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Idaho

Legislative activities

In 2007 the Idaho Legislature issued the “2007 Idaho Energy Plan,” which “establishes conservation, energy efficiency, and demand response as the highest priority resource for Idaho, and local renewable resources as the second highest priority.” Idaho also has passed a statute that allows for solar easements to transfer with the property title. [1]


Regulatory activities

The Idaho Public Utilities Commission first addressed distributed generation with the solar photovoltaic pilot program on customer’s structures but utility owned and operated solar photovoltaic program prior to 1996. By 1996 interconnection standards were designed by each utility with distributed generation in mind. By 2006 there was also standby service provided capacity for customers that had distributed generation on site. By 2006 the Commission had reviewed time-of-use rates for both residential and business. Demand side management had been addressed for business customers through load reduction programs and interruptible accounts prior to 2006 with residential demand side management being reviewed by 2007. [3, 4, 5]

Time-of-Use and Time-of-Day rates break the cost for electricity into periods on a seasonal basis with on-peak, mid-peak, or off-peak energy pricing.

Distributed generators include standby service to supplement the customer’s own on-site generation, qualifying cogeneration, and small power production facilities.

Load/demand side management and the Energy Exchange pilot program provides a monetary incentive to allow specific electrical equipment to be de-energized or cycled during cycling events in specific times of the year. Interruptible accounts provides at a minimum 60% firm power for load that has the option of de-energizing at the request of the company.


Utilities and Rate Schedules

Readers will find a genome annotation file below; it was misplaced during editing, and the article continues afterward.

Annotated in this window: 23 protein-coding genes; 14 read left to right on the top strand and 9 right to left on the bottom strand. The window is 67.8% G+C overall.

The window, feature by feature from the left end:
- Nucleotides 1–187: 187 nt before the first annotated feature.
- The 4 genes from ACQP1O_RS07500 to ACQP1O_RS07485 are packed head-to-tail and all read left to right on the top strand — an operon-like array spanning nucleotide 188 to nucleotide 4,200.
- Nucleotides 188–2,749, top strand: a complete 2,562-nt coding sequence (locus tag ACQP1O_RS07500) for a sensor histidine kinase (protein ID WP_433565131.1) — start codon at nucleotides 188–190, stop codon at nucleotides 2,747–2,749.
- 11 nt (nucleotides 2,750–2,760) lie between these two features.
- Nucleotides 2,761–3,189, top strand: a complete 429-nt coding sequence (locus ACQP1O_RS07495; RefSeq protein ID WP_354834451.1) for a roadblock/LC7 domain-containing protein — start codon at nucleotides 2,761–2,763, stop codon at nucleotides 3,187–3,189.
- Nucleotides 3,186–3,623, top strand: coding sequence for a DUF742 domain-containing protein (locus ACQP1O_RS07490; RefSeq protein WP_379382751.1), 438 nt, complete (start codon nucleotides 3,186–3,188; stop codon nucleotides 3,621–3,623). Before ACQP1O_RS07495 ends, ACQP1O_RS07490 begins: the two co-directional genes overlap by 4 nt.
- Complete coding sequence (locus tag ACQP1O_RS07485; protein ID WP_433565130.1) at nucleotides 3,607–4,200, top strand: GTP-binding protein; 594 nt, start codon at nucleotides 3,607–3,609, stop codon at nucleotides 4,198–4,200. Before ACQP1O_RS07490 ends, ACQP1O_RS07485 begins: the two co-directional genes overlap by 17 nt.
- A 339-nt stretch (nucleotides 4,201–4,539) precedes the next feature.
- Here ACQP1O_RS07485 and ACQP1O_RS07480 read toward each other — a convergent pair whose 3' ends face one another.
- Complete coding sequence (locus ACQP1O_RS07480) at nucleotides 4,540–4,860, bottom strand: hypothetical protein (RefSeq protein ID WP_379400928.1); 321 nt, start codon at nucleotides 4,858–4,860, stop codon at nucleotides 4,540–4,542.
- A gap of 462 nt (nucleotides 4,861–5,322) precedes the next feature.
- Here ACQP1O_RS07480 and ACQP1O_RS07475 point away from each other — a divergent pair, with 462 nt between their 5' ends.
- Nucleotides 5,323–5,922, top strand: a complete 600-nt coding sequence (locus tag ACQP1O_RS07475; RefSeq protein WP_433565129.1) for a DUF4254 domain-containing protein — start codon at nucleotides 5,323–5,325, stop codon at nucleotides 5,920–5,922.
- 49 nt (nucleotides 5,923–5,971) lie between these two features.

Avista Corporation
- Avista Corporation Rates

Idaho Power
- Idaho Power Rates

Rocky Mountain Power
- Rocky Mountain Power Rates

See the National Rural Electric Cooperative Association (NRECA) for information on consumer-owned Cooperatives: http://www.nreca.org/members/MemberDirectory/Pages/default.aspx


State-Level Incentives

Idaho has several incentives on renewable energy generation including personal tax deductions, property tax incentives, and sales tax incentives. The state also offers low interest energy loans that include renewable energy, cogeneration, and energy management systems. For Independent Power Producers there is a renewable energy bond program.

More information can be found in the Database of State Incentives for Renewables & Efficiency (DSIRE): http://www.dsireusa.org/incentives/index.cfm?re=1&ee=1&spv=0&st=0&srp=1&state=ID


Additional Resources

State Energy Office:
- Office of Energy Resources

State Authority Dealing with Energy Regulation:
- Idaho Public Utilities Commission
- Docket Search: http://www.puc.idaho.gov/fileroom/fileroom.htm

Idaho Statutes

Database of State Incentives for Renewables & Efficiency (DSIRE): http://www.dsireusa.org/incentives/index.cfm?re=1&ee=1&spv=0&st=0&srp=1&state=ID


References

[1] Database of State Incentives for Renewables & Efficiency, Idaho Solar Easements, 12/21/2009. URL: http://www.dsireusa.org/incentives/incentive.cfm?Incentive_Code=ID02R&re=1&ee=1
[2] Demand Response and Smart Metering Policy Actions Since the Energy Policy Act of 2005: A Summary for State Officials, Prepared by the U.S. Demand Response Coordinating Committee for The National Council on Electricity Policy, Fall 2008. URL: http://www.oe.energy.gov/DocumentsandMedia/NCEP_Demand_Response_1208.pdf
[3] Avista, Idaho Electric. URL: http://www.avistautilities.com/services/energypricing/id/elect/Pages/default.aspx
[4] Rocky Mountain Power, Idaho Regulatory Information. URL: http://www.rockymountainpower.net/about/rar/iri.html
[5] Idaho Power, Retail Tariffs in Idaho. URL: http://www.idahopower.com/AboutUs/RatesRegulatory/Tariffs/default.cfm?state=id